For economic evaluations, the recommended approach for measuring HRQL is to use preference-based measures, quality-adjusted life year (QALY) being the most widely used. To estimate the number of QALYs lost because of alcohol misuse (or gained from an intervention), life years are weighted by preference weights (or utilities), where zero indicates death and one indicates good health (with a negative value indicating states worse than death). In studies on alcoholism, utilities are usually obtained to measure HRQL changes in response to a treatment or intervention, using generic HRQL scales, primarily the EuroQol-5D12–14 or the Short Form 6D.15,16 Another approach (also using generic scales), involves conducting population studies,17–20 which seek to estimate the HRQL lost from alcohol misuse by using other groups of general population as a control group. However, the generic scales cited focus on evaluating the effects of alcohol misuse on HRQL and they ignore other intangible effects (family breakdown, social isolation, etc.), which may even have a greater impact on QoL than do health problems.3,4,21,22 This narrow focus can lead to a large underestimation of the impact of different scenarios of alcohol misuse and could explain the lack of responsiveness of these generic HRQL scales in detecting meaningful changes in QoL found in the empirical literature.18–20,14 In this line of reasoning, the suitability of these generic scales to measure the impact of alcohol misuse has been questioned.23

The few studies that have quantified the impact on QoL in a broad sense, using preference-based measures and estimating directly utilities for alcohol misuse profiles, have obtained a significant negative impact.24–26 However, these studies have important limitations. Stouthard et al.26 and Sanderson et al.25 obtain the utility weights from the preferences of a small sample of physicians (less than 50). On the contrary, economic evaluation manuals recommend eliciting preferences from a representative sample of the general population.11 In addition, the study of Stouhard et al.26 does not directly estimate the weights for alcohol dependence (these weights were elicited from interpolations of others disease stages directly evaluated). Finally, the methodology used in these studies does not allow to identify and estimate the relative importance of QoL dimensions that are more affected by alcohol abuse.

This pilot study provides new empirical evidence on the loss of QoL associated with alcohol misuse, trying to overcome the limitations of previous studies. First, we estimate not only the impact on HRQL (as the generic HRQL scales do) but also other intangible effects, closely related to alcohol misuse. We focus on evaluating intangible effects because they have received the least attention in the literature and because the World Health Organization advocates “that they be explicitly separated from financial costs” (e.g., lost productivity or health care costs).1 Second, we consider alcohol-related problems along a continuum of severity and therefore, although most evaluated states correspond to situations of alcohol dependence, we do not assume an explicit separation between abuse and dependence. The methodology proposed is capable of both identifying this heterogeneity and assigning values to several patient profiles. Third, we estimate utility indices based on a representative sample of the general population. Fourth, the method used to elicit preferences, the “probability lottery-equivalent” method, has only recently been applied in health economics, but it seems to mitigate some of the problems encountered when using the “standard gamble” method. Finally, we identify the relative importance of each dimension.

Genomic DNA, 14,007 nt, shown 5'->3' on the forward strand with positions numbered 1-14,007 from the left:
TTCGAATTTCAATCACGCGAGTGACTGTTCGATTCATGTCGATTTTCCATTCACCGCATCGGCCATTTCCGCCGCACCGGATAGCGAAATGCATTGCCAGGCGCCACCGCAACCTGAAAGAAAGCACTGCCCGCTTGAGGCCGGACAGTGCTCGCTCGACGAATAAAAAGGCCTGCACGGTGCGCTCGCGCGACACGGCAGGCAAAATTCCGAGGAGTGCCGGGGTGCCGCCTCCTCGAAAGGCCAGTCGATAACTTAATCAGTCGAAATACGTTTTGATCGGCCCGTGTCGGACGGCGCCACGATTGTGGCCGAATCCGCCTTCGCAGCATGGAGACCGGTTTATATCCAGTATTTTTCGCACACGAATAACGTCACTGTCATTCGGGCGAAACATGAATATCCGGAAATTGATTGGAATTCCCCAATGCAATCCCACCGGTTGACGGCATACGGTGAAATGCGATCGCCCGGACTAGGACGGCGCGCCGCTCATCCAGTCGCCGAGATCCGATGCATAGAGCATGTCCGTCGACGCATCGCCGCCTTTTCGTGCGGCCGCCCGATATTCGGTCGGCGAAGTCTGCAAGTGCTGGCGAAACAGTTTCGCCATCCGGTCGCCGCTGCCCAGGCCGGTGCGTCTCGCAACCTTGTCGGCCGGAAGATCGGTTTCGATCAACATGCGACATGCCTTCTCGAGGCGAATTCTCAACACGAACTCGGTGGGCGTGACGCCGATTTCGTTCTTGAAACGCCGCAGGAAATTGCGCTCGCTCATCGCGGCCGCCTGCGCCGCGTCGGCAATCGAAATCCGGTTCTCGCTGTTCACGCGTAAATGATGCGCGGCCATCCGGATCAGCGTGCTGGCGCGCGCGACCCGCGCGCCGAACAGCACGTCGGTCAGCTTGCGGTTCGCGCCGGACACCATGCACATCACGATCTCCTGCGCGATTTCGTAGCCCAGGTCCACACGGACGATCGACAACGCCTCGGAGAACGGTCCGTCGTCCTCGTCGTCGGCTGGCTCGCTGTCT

MethodsFocus groups and sample

The objective of our study's initial phase was to identify the most relevant consequences (dimensions) of alcohol misuse on the drinker's QoL. Dimensions were identified by means of two focus groups conducted with patients and specialists, both recruited from an alcoholism treatment unit in Galicia, a region in northwest Spain (see supplementary online Appendix 1). Briefly, we began by requesting the participants to identify what they considered the most negative consequences of alcohol misuse in a drinker's life. These consequences were then discussed within each group, grouping those reflecting similar outcomes. Finally, each participant ordered the assembled consequences in terms of their importance. We performed a subsequent interview with the specialist group to discuss the levels of dimensions and the clustering of some of them. As result of this process the following (ordered) list of consequences were obtained: family consequences, physical health consequences, psychological consequences, social consequences, labor problems, legal problems and health expenditures. Both groups listed these consequences; the only exception was health expenditures, which was mentioned only by the specialists. We selected the first four dimensions because these were considered the most relevant by participants in both groups and clearly captured the intangible effects of alcohol misuse. Table 1 lists the dimensions and the levels selected.

Table 1.

Intangible effects of alcohol dependence.

Family consequences
1. No or almost no family problems
2. Moderate family problems such as a frequent arguments, distrust, verbal abuse, and/or cohabitation problems
3. Serious family problems such as traumatic separation of the couple, physical abuse within the family, and/or no relationship with the family 
Physical health consequences
1. No or almost no effects on physical health